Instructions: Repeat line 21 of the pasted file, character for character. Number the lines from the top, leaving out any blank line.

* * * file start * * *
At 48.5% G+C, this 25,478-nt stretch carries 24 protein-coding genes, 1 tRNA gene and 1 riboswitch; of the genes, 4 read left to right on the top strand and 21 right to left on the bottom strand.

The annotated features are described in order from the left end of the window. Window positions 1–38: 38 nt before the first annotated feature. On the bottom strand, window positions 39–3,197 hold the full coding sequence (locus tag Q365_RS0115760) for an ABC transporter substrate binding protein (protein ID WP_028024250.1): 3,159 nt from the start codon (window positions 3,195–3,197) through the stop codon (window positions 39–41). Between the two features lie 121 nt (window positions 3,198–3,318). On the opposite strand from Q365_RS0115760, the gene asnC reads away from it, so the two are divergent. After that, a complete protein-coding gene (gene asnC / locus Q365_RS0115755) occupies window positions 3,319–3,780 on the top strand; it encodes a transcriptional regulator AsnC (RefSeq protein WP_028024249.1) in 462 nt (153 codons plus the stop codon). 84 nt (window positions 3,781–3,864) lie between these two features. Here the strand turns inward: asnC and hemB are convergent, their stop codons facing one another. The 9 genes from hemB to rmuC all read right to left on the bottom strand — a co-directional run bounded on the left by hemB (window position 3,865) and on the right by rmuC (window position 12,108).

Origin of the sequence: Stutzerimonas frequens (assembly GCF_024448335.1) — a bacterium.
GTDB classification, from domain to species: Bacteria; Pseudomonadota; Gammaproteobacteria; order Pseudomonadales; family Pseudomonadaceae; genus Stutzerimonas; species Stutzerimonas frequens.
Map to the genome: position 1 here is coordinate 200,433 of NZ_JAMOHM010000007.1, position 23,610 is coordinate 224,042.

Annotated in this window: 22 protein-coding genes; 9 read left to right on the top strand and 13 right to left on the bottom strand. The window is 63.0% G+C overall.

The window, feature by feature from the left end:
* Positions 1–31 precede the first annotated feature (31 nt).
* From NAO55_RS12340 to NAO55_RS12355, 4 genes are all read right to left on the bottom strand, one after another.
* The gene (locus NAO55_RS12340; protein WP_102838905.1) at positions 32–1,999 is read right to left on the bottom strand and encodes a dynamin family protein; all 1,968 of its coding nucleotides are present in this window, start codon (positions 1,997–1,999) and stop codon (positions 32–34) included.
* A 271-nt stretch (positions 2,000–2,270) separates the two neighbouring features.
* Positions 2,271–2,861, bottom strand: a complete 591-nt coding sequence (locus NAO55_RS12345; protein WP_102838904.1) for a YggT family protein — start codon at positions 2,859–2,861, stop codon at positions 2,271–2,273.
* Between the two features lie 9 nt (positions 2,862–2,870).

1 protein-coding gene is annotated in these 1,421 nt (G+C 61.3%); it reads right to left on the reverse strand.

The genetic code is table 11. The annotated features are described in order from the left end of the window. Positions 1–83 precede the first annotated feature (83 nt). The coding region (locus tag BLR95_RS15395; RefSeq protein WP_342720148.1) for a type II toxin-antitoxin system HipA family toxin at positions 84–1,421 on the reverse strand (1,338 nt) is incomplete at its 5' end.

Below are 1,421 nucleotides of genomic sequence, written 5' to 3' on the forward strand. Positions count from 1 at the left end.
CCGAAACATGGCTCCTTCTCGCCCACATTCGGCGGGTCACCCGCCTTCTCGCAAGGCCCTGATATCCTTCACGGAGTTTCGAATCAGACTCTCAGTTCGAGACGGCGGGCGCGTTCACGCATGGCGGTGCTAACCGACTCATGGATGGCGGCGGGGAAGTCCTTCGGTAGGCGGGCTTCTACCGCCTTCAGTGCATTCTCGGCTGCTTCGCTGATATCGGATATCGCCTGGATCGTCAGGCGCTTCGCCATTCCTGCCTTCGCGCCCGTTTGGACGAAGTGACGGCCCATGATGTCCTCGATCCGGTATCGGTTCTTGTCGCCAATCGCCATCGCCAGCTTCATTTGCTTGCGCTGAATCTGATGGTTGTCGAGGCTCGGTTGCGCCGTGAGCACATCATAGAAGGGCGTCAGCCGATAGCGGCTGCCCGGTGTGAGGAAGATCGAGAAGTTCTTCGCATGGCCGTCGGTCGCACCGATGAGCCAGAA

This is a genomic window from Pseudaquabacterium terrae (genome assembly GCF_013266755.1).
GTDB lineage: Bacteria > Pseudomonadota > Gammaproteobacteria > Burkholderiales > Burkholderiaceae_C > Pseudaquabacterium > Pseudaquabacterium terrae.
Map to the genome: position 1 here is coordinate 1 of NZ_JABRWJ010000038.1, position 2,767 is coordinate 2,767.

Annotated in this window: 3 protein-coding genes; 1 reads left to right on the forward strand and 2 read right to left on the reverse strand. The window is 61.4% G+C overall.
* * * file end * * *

Annotated in this window: 3 protein-coding genes; 1 reads left to right on the forward strand and 2 read right to left on the reverse strand. The window is 61.4% G+C overall.